Sunday, August 1

Origin of covid-19: Return the genie to the lamp | Opinion

Two women walk down a street in Wuhan (China), last January.
Two women walk down a street in Wuhan (China), last January.ROMAN PILIPEY / EFE

Immersed, as we are, in concern about the use of nuclear technology, we have not been able to focus attention on the activities carried out by biological laboratories, for civil or military purposes.

The concern about the enrichment of uranium in Iran, the accident at the Fukushima plant and previously Chernobyl, the fear —definition of the Cold War— of a armaguedon atomic, we have been distracted from the danger posed by pathogen experiments to humanity. Experiments that have been going on for years and that define the fears of globalization.

Joe Biden’s decision to investigate the origin of the coronavirus brings to the fore the thesis of a SARS-CoV-2 leak from the Wuhan Institute of Virology in China. Regardless of the result obtained, beyond the fact that at some point we come to know the truth about the origin of the virus, the mere fact of recognizing this possibility highlights the errors and goings-on that have surrounded the information and communication of the issue.

The first of them, to dismiss the striking coincidence that the appearance of the covid in the same city where the creation of new coronaviruses with a high infectious capacity is being investigated. Dismissal prompted by the strict closing of ranks of the scientific community in favor of the thesis of the natural origin of the virus, without evidence for the moment, and the substitution of the debate on a possible accidental escape by the accusatory theory of the conspiracy, hinted by Trump , and easily disqualified considering the discredit of the then president. A sleight of hand that allowed a thick veil to be drawn, concurrent with the interests of Beijing, on what happened. Not surprisingly, states the Bulletin of Atomic Scientists in a prominent essay, since virologists generally have little interest in drawing attention to the tests they perform. The letter that was published, at the initiative of Peter Daszak, president of a New York organization that finances the project of the Wuhan Institute of Virology, was decisive in the scientific journal The Lancet, prematurely defending the natural cause of the virus.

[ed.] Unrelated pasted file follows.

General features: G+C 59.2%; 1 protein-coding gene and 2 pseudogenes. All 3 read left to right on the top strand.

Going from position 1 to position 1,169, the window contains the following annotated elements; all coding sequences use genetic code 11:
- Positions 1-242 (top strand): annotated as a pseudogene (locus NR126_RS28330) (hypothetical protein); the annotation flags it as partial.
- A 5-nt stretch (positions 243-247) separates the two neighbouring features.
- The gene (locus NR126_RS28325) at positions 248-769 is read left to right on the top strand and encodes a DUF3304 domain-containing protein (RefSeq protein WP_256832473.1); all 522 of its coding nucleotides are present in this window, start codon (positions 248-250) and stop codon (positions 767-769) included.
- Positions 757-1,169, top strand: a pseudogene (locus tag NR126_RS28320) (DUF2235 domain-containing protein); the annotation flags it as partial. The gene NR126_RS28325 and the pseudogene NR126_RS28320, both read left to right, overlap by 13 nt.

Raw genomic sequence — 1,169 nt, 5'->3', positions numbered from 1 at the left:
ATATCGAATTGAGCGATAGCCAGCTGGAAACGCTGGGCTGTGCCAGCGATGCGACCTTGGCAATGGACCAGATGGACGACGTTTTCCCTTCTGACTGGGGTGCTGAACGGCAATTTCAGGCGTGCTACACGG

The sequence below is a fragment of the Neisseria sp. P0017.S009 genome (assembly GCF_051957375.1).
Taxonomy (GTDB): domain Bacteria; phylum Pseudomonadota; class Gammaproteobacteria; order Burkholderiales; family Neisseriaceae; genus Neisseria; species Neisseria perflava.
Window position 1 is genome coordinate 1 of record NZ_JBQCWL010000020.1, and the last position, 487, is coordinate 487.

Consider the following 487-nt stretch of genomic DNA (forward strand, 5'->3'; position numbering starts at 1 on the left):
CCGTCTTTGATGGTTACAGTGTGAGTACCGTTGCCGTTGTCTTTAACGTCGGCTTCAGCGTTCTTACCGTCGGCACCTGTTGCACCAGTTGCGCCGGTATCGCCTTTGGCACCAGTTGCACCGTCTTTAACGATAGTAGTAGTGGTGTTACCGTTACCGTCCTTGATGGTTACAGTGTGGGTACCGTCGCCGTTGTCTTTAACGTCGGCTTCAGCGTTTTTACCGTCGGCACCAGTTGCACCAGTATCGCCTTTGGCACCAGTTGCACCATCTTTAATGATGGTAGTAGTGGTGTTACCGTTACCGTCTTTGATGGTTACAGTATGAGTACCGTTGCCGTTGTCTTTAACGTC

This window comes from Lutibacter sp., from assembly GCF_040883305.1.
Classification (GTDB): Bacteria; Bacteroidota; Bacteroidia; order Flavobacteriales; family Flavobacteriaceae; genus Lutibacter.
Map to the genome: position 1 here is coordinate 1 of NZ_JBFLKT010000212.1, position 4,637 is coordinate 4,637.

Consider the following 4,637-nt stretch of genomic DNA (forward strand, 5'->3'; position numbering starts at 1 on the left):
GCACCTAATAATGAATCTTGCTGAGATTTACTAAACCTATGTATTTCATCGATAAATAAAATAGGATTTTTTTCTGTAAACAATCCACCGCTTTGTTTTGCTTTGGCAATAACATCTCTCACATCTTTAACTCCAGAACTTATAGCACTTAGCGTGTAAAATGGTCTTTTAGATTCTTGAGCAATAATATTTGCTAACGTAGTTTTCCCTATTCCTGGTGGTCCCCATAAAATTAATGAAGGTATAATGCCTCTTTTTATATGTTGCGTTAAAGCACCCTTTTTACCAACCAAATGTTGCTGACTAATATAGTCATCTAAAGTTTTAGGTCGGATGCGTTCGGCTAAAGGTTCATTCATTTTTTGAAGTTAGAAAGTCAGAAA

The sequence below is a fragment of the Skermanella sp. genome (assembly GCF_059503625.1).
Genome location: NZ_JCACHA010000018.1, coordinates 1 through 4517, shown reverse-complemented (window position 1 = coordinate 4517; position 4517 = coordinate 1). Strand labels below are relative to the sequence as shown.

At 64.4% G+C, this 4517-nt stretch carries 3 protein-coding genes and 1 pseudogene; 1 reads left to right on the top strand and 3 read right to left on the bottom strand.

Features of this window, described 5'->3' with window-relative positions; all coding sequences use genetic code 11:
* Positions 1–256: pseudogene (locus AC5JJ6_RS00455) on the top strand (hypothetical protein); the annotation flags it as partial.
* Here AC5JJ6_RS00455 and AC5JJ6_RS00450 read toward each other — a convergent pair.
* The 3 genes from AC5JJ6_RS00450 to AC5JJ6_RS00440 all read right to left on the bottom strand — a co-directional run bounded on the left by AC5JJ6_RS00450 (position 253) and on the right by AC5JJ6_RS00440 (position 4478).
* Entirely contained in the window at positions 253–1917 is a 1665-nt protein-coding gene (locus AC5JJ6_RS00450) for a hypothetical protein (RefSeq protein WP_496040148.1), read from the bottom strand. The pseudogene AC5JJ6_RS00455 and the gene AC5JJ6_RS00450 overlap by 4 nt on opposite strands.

The assumption of the conjecture can be attributed in part to the cognitive dissonance generated by the desire to counter Trump’s populism and combat rampant disinformation. Assumption in which the media participated. As it happened in the 2016 US elections, when Hilary Clinton’s victory over the Republican candidate was erroneously predicted.

Work with viruses lacks international protocols and regulations equivalent to those of nuclear experimentation. It is off the radar of public and media oversight. As has happened in the atomic realm, this dangerous genius must be returned to his lamp. @Evabor3

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